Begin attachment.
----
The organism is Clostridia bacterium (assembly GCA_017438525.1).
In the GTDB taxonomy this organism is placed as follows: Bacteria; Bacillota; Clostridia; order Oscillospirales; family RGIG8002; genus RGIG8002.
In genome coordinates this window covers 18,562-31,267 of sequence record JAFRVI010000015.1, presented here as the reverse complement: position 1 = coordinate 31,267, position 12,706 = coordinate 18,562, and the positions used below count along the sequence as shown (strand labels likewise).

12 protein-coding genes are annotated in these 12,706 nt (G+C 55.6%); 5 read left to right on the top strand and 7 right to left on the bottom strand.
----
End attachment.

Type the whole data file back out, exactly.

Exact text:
The organism is Clostridia bacterium (assembly GCA_017438525.1).
In the GTDB taxonomy this organism is placed as follows: Bacteria; Bacillota; Clostridia; order Oscillospirales; family RGIG8002; genus RGIG8002.
In genome coordinates this window covers 18,562-31,267 of sequence record JAFRVI010000015.1, presented here as the reverse complement: position 1 = coordinate 31,267, position 12,706 = coordinate 18,562, and the positions used below count along the sequence as shown (strand labels likewise).

12 protein-coding genes are annotated in these 12,706 nt (G+C 55.6%); 5 read left to right on the top strand and 7 right to left on the bottom strand.